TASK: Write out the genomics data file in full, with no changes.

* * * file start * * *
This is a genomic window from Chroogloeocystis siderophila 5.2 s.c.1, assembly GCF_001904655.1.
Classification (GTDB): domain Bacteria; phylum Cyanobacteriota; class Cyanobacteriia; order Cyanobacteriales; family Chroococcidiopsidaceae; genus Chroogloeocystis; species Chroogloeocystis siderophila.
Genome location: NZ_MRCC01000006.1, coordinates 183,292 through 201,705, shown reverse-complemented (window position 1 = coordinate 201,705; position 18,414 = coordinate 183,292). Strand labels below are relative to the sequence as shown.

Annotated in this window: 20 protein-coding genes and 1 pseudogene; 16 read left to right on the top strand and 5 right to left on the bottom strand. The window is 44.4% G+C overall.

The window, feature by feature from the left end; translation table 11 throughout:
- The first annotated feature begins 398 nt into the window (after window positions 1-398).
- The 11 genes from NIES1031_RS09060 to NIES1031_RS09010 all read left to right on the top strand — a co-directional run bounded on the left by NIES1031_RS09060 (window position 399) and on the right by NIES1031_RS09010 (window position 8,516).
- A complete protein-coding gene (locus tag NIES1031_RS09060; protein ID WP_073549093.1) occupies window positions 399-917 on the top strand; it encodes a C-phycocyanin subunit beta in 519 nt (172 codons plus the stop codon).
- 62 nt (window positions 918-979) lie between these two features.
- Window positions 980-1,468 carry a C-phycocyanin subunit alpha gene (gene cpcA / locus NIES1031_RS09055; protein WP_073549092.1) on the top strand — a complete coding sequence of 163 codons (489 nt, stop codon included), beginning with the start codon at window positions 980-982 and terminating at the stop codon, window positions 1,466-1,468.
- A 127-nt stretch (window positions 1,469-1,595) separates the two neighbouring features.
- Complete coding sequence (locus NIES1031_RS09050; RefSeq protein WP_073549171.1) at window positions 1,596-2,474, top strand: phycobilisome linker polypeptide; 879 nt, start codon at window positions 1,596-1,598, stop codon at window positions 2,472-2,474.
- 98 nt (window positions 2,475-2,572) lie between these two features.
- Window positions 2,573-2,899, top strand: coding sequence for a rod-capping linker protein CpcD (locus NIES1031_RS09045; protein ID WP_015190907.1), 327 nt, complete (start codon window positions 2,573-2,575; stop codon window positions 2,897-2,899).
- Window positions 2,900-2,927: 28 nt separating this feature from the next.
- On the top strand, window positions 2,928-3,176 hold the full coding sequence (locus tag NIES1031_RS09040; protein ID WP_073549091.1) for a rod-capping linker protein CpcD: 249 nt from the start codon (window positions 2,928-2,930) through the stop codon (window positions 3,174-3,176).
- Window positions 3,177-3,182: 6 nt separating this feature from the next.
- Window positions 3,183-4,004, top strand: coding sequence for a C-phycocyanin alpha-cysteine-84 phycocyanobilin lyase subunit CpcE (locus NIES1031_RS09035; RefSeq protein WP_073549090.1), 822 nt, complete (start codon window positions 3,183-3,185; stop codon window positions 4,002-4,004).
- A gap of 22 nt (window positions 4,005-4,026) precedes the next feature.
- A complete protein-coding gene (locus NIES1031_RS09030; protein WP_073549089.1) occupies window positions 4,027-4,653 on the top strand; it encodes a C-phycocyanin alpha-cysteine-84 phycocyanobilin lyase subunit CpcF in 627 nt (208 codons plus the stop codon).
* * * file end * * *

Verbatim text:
This is a genomic window from Chroogloeocystis siderophila 5.2 s.c.1, assembly GCF_001904655.1.
Classification (GTDB): domain Bacteria; phylum Cyanobacteriota; class Cyanobacteriia; order Cyanobacteriales; family Chroococcidiopsidaceae; genus Chroogloeocystis; species Chroogloeocystis siderophila.
Genome location: NZ_MRCC01000006.1, coordinates 183,292 through 201,705, shown reverse-complemented (window position 1 = coordinate 201,705; position 18,414 = coordinate 183,292). Strand labels below are relative to the sequence as shown.

Annotated in this window: 20 protein-coding genes and 1 pseudogene; 16 read left to right on the top strand and 5 right to left on the bottom strand. The window is 44.4% G+C overall.

The window, feature by feature from the left end; translation table 11 throughout:
- The first annotated feature begins 398 nt into the window (after window positions 1-398).
- The 11 genes from NIES1031_RS09060 to NIES1031_RS09010 all read left to right on the top strand — a co-directional run bounded on the left by NIES1031_RS09060 (window position 399) and on the right by NIES1031_RS09010 (window position 8,516).
- A complete protein-coding gene (locus tag NIES1031_RS09060; protein ID WP_073549093.1) occupies window positions 399-917 on the top strand; it encodes a C-phycocyanin subunit beta in 519 nt (172 codons plus the stop codon).
- 62 nt (window positions 918-979) lie between these two features.
- Window positions 980-1,468 carry a C-phycocyanin subunit alpha gene (gene cpcA / locus NIES1031_RS09055; protein WP_073549092.1) on the top strand — a complete coding sequence of 163 codons (489 nt, stop codon included), beginning with the start codon at window positions 980-982 and terminating at the stop codon, window positions 1,466-1,468.
- A 127-nt stretch (window positions 1,469-1,595) separates the two neighbouring features.
- Complete coding sequence (locus NIES1031_RS09050; RefSeq protein WP_073549171.1) at window positions 1,596-2,474, top strand: phycobilisome linker polypeptide; 879 nt, start codon at window positions 1,596-1,598, stop codon at window positions 2,472-2,474.
- 98 nt (window positions 2,475-2,572) lie between these two features.
- Window positions 2,573-2,899, top strand: coding sequence for a rod-capping linker protein CpcD (locus NIES1031_RS09045; protein ID WP_015190907.1), 327 nt, complete (start codon window positions 2,573-2,575; stop codon window positions 2,897-2,899).
- Window positions 2,900-2,927: 28 nt separating this feature from the next.
- On the top strand, window positions 2,928-3,176 hold the full coding sequence (locus tag NIES1031_RS09040; protein ID WP_073549091.1) for a rod-capping linker protein CpcD: 249 nt from the start codon (window positions 2,928-2,930) through the stop codon (window positions 3,174-3,176).
- Window positions 3,177-3,182: 6 nt separating this feature from the next.
- Window positions 3,183-4,004, top strand: coding sequence for a C-phycocyanin alpha-cysteine-84 phycocyanobilin lyase subunit CpcE (locus NIES1031_RS09035; RefSeq protein WP_073549090.1), 822 nt, complete (start codon window positions 3,183-3,185; stop codon window positions 4,002-4,004).
- A gap of 22 nt (window positions 4,005-4,026) precedes the next feature.
- A complete protein-coding gene (locus NIES1031_RS09030; protein WP_073549089.1) occupies window positions 4,027-4,653 on the top strand; it encodes a C-phycocyanin alpha-cysteine-84 phycocyanobilin lyase subunit CpcF in 627 nt (208 codons plus the stop codon).